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Bret Hanna
Bret Hanna
Attorney • 435-649-2525

Logan Northern Canal Disaster – Ninth Installment

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An Executive Water Task Force subcommittee charged with addressing canal safety issues has released a report and the upshot is that no one wants to take responsibility for canal safety, no one wants to pay for canal safety, and no one wants to pay for liability insurance to compensate victims when disasters occur. Tragic but predictable.

According to an article in the Salt Lake Tribune, the report, released Tuesday, confirms that canal companies should carry liability insurance and they should work with local authorities to manage risk assessment and control responsibilities. But neither side of that equation wants to accept those responsibilities because, you guessed it, money. The canal companies claim they can’t afford liability insurance and the cities claim they can’t afford risk management assessments. And neither wants to accept any legal responsibility for safety.

Attorneys for all involved have excuses. Dallin Jensen, speaking on behalf of various "water interests," blames "development" for the hazards rather than his clients’ lack of attention to safety issues for the current sad state of affairs. Development coming to the canals is the problem, not decades of neglect by the canal owners and managers. Nice sleight of hand when it comes to assessing responsibility.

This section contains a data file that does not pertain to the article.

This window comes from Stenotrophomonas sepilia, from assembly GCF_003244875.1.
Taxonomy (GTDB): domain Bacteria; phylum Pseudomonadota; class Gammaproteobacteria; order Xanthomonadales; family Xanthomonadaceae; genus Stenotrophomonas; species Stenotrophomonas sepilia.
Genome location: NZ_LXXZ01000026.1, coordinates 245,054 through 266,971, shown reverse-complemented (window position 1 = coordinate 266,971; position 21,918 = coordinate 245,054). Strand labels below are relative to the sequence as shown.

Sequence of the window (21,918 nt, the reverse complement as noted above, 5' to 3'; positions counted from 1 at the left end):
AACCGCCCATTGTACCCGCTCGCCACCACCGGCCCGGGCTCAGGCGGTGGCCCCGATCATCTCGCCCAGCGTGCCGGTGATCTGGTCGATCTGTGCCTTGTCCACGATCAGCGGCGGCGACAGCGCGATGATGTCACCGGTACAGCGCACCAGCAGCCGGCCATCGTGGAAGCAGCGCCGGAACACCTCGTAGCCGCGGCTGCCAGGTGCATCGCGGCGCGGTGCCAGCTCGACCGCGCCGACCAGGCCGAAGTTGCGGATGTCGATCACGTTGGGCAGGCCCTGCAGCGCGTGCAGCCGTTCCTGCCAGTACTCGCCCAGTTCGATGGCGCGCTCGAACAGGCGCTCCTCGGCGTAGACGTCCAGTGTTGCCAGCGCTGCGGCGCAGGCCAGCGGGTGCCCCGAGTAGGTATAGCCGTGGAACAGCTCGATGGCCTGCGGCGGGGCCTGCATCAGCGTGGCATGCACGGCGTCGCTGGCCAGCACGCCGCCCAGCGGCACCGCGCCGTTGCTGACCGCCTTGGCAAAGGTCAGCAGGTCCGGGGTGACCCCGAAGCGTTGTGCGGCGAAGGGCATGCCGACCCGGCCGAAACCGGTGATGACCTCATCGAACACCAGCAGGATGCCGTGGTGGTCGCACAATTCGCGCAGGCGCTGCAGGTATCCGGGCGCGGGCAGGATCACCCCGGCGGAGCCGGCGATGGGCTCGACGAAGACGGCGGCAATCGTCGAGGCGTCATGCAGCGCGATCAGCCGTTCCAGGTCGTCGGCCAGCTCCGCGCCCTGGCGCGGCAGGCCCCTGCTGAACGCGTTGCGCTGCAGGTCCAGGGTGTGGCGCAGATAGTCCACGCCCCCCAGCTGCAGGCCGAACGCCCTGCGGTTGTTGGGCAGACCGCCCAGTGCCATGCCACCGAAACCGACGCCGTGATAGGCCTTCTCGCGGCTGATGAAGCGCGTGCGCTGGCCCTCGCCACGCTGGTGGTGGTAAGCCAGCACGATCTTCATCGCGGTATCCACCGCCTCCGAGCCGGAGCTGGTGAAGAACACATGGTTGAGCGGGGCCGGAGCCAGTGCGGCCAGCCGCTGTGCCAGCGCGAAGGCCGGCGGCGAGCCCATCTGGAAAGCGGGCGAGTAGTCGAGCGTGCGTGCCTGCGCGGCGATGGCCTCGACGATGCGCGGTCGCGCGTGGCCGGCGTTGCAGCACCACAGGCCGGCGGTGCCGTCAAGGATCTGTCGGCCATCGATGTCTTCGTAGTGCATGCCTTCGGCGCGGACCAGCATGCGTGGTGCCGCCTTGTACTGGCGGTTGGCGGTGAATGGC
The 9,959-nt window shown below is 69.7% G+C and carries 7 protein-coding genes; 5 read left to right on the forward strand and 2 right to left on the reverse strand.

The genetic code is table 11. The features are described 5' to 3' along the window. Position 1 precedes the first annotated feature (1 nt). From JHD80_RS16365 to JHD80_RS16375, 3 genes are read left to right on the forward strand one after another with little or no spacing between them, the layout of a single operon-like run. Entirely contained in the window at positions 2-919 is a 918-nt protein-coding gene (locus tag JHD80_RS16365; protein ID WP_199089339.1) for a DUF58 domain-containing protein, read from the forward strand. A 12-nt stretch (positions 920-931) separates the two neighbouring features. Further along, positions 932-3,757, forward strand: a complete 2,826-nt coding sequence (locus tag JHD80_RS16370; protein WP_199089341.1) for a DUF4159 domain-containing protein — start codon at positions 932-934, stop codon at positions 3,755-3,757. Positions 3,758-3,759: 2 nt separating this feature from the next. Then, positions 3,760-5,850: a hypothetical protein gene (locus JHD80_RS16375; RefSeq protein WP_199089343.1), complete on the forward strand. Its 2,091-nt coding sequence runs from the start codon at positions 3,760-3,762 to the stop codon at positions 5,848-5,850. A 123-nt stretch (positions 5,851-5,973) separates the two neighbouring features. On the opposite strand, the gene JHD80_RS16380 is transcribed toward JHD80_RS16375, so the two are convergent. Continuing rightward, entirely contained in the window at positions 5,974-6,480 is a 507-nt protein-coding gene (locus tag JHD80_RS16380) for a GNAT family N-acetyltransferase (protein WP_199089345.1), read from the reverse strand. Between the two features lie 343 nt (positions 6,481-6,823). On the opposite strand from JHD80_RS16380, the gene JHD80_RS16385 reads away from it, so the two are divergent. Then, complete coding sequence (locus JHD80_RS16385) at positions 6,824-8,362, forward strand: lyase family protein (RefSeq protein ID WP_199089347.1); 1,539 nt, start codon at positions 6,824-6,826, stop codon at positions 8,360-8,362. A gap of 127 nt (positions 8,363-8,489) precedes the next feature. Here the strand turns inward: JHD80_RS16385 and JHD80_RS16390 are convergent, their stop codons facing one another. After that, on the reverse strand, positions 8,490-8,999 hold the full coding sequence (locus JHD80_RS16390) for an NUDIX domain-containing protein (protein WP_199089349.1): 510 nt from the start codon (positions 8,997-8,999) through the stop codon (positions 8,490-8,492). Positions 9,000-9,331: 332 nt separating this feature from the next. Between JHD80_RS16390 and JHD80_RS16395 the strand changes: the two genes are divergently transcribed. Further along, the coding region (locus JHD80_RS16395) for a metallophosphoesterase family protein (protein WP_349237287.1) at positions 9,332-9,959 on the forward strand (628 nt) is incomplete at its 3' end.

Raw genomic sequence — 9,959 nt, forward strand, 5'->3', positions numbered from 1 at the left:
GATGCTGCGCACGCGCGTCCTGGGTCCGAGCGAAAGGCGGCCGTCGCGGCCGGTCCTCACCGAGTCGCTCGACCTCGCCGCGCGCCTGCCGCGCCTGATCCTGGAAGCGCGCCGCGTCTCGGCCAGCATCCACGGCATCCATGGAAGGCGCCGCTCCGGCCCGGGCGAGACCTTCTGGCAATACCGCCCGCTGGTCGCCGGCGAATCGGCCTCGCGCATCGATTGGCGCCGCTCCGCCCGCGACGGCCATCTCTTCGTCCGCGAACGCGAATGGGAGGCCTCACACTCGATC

Jodi Hoffman, speaking on behalf the Utah League of Cities of Towns, claims that local governments have no control over what canal companies do with their canals. She argues that the canal companies are not willing to give up any control so the state must step in and do something. While I don’t disagree that the state should address canal safety issues, why does that let local municipalities off the hook? Another sleight of hand.

The report contains some concrete recommendations:

  • Canal companies should be responsible for completing a Risk Management Assessment (RAM) and acquiring liability insurance.
  • All segments of all canals should be categorized as low, medium or high hazard canals based on human safety.
  • Canal companies should work in equal partnership with local cities and counties to acquire funds for RAM. This partnership is responsible for proper canal safety and improvement.
  • Canal companies should be promptly notified of all construction within or adjacent to high-hazard stretches of the canal easement.
  • Utah’s Division of Water Resources should be the public entity for housing the RAMs and proof of liability insurance. RAMs should also be distributed to local government entities with planning and zoning authority and incorporated into land use plans.

Great ideas – now we have to see if the players are willing to step up to the plate and implement them. Let’s hope so before another canal fails causing death, injury and property damage to innocent victims.